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   question about physics courses under option 4
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   Author  Topic: question about physics courses under option 4  (Read 729 times)
squaredeux
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question about physics courses under option 4
« on: May 29th, 2007, 12:57pm »
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i've always been intrinsically inclined to study computer science but for whatever reasons i majored in history and political science in college. i think i was burnt out finishing up engineering level math classes when i was 15 and 16 yrs old.
 
i was admitted 2 yrs ago and come this fall i will have 2+ years of solid litigation experience behind me. mostly commercial litigation (including trade secret) and labor/employment.
 
i've already decided that i want to pursue IP and have further decided to pass the USPTO examination.
 
initially, my options were to either get a 2nd bachelor's at a UC or get a masters at a Cal State. I've decided for the latter.  I fell that this is more technically feasible - getting a masters is more suited for people like me (majored in something non-engineering.)  Further, the costs are extremely favorable going to a cal state.
 
with that said, i know that a master's itself does not qualify you to sit for the USTPO exam. however, getting a master's in CS at a cal state basically "requires" you to have a "similar" level of competence as one would getting a bachelor's in CS.  Therefore, i plan to take a lot of my prereqs at community colleges and then take the remaining prereqs and masters level classes at the cal state.
 
when all my prereqs are done (and i plan to take 2 physics classes) i should qualify to take the USPTO examination. according to my calculations, if i start this fall i should qualify to sit for the exam around december 2008.
 
finally, my question is about the physics classes. my local community college offers 2 physics "series".  
 
The first such series is the Physics 2A and 2B set.  Each class is 4 units long, has a required lab, and are in sequential order.  The description of the first class is as follows:  This course is intended for students in the sciences and related subjects who are required to complete a physics course based on precalculus mathematics.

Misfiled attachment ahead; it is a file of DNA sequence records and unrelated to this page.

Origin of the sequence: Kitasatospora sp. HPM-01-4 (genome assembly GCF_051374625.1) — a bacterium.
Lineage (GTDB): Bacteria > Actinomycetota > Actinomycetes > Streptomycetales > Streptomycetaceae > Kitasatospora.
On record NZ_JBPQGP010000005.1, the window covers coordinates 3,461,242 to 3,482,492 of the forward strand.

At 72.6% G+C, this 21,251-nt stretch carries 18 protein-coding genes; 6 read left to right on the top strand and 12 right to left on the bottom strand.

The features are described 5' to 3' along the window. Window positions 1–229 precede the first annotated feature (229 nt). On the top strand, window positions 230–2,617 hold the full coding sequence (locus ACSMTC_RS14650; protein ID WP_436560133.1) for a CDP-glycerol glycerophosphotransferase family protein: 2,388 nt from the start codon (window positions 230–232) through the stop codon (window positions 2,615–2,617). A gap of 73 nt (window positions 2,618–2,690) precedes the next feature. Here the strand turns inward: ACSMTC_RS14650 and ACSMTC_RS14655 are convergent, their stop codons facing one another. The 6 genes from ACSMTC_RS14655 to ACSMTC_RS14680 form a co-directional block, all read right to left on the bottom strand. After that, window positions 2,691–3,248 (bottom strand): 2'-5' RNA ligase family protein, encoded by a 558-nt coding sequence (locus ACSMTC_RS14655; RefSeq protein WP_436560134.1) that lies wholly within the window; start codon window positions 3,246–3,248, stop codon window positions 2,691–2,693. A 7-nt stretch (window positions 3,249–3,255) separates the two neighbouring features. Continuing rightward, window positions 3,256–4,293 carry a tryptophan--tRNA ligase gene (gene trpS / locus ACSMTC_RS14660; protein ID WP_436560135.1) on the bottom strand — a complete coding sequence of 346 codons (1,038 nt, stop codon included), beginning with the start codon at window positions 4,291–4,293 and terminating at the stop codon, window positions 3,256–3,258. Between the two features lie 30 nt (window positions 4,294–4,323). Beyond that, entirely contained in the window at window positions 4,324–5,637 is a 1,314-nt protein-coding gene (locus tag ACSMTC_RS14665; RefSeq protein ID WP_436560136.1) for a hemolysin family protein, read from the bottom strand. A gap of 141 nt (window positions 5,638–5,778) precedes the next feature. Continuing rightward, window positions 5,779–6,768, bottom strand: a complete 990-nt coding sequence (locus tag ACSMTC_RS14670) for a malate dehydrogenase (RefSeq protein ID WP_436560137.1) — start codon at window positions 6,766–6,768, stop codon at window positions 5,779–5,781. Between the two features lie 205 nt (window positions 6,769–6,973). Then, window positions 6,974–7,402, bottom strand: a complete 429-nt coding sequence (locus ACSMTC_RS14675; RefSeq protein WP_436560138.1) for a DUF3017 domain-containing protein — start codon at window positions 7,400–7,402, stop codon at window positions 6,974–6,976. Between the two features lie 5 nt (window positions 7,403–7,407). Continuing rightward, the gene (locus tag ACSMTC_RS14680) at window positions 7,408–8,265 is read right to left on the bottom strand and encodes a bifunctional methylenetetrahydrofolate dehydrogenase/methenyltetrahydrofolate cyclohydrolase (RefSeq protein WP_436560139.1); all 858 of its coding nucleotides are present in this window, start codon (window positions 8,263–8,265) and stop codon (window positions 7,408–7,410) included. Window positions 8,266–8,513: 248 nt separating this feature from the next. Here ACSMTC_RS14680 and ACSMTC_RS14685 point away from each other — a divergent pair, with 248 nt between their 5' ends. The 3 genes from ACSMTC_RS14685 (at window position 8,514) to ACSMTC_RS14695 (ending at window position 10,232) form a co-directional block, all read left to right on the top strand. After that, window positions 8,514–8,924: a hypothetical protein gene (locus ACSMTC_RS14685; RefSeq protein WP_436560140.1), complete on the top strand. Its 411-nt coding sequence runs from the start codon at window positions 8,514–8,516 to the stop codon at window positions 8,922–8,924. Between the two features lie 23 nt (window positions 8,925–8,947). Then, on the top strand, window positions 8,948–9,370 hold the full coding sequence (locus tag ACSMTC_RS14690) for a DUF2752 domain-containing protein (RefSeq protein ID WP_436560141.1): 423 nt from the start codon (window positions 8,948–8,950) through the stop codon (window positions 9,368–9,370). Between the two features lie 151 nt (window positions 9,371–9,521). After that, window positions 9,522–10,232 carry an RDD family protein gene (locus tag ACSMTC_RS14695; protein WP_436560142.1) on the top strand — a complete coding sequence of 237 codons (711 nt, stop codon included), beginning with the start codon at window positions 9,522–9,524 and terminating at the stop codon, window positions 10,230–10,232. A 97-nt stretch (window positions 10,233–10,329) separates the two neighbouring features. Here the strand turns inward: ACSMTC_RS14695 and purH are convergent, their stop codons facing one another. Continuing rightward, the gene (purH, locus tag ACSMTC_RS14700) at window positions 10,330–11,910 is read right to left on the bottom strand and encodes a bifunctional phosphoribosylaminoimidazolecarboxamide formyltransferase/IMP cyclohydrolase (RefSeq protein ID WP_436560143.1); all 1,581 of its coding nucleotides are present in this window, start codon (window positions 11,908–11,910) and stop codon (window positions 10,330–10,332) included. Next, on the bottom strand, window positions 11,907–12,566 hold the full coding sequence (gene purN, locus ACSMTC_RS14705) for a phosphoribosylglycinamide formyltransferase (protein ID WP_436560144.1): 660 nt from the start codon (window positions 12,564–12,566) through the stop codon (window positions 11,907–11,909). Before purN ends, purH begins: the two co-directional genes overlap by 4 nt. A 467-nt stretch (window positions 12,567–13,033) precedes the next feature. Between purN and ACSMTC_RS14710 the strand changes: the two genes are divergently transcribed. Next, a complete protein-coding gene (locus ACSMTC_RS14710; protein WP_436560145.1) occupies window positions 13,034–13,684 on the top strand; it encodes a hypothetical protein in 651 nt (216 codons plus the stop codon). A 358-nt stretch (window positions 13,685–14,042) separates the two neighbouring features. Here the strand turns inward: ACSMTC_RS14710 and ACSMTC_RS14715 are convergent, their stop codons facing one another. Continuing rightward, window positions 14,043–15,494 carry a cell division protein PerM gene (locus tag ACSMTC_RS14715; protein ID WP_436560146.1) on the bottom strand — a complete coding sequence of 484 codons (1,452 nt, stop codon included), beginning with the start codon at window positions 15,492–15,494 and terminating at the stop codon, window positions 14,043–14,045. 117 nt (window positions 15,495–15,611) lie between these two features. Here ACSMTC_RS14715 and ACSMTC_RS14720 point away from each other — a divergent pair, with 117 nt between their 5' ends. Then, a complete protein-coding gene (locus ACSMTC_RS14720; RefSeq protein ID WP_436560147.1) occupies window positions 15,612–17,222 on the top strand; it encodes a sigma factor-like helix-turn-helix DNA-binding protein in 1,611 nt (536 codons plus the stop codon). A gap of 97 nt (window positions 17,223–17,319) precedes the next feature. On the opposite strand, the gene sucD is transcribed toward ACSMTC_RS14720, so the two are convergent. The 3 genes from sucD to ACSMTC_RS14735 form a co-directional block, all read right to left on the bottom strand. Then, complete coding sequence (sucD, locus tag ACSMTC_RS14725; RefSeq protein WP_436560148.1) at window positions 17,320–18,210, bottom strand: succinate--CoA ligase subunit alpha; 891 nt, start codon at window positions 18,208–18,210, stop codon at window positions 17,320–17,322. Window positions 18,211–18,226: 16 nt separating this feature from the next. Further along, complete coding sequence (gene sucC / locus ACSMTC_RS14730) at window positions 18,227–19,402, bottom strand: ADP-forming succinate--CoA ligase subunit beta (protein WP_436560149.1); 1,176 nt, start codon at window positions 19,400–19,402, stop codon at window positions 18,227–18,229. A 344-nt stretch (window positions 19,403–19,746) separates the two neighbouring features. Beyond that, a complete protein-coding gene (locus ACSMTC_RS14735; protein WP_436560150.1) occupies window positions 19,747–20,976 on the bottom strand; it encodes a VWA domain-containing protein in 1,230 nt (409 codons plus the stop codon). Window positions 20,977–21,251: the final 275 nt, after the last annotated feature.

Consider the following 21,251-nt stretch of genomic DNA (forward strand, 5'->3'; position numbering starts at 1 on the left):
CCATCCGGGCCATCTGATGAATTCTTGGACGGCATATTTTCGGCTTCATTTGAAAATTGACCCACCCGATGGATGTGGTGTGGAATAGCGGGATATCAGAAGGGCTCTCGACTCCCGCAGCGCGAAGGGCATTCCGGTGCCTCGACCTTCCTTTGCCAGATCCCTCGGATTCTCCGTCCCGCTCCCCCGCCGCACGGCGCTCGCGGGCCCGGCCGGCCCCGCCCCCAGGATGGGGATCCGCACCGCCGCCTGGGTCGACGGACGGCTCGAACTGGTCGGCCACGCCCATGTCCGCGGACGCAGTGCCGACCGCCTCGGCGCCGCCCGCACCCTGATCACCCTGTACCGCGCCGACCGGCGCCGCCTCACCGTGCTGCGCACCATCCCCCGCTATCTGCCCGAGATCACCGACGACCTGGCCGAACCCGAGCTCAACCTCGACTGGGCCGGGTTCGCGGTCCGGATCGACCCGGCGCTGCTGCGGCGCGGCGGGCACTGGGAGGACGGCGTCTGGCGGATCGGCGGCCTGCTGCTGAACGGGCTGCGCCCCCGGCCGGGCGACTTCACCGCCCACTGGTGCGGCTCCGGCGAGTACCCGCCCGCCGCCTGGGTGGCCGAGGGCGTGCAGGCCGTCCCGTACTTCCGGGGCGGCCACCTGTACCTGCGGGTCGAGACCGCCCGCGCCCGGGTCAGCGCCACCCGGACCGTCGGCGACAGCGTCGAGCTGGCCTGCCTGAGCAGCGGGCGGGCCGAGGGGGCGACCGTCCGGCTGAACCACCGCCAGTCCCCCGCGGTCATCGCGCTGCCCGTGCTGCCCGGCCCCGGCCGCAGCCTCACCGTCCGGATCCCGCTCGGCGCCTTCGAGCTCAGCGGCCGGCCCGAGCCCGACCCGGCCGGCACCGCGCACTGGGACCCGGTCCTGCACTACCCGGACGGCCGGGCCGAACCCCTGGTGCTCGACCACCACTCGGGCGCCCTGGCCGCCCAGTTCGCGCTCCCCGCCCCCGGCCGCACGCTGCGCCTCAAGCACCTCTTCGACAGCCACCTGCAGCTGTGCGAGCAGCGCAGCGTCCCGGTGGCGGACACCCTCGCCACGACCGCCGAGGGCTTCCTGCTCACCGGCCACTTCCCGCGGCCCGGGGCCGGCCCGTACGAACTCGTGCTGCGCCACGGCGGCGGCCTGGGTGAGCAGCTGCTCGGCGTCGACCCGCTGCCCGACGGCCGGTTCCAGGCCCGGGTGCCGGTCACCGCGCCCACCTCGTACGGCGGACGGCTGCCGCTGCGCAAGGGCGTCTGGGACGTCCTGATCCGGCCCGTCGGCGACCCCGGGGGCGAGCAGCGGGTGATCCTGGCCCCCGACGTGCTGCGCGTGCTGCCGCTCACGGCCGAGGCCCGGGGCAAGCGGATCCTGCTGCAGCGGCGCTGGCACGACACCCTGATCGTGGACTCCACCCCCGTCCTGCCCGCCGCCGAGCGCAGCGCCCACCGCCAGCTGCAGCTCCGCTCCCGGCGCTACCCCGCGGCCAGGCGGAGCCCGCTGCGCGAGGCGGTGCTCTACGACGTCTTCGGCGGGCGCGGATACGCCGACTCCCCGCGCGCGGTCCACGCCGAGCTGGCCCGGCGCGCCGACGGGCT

The second series is the Physics 4A, 4B and 4C set.  Each class is also 4 units long, has a required lab and are in sequential order.  The description of the first class is as follows:  This is a calculus-based introduction to classical mechanics.  
 
would anyone know off the top of their head, if either of these would qualify under option 4?
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mr.physics
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Re: question about physics courses under option 4
« Reply #1 on: May 29th, 2007, 2:16pm »
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on May 29th, 2007, 12:57pm, squaredeux wrote:
The first such series is the Physics 2A and 2B set.  Each class is 4 units long, has a required lab, and are in sequential order.  The description of the first class is as follows:  This course is intended for students in the sciences and related subjects who are required to complete a physics course based on precalculus mathematics.  
 
The second series is the Physics 4A, 4B and 4C set.  Each class is also 4 units long, has a required lab and are in sequential order.  The description of the first class is as follows:  This is a calculus-based introduction to classical mechanics.

For sure, the 4A/B/C sequence should satisfy option 4 as long as you meet the 8 credit hour mark, which it sounds like you could do with just 4A/B (I assume 4A = mechanics, 4B = E&M, 4C = modern).  This is the standard intro course format for physics majors.
 
I'm not sure about the 2A/B sequence solely because I'm not sure if the PTO views physics without calculus as being geared toward "non-science" majors.
 
Hopefully someone else can provide more insight on the latter.
 
Best of luck.
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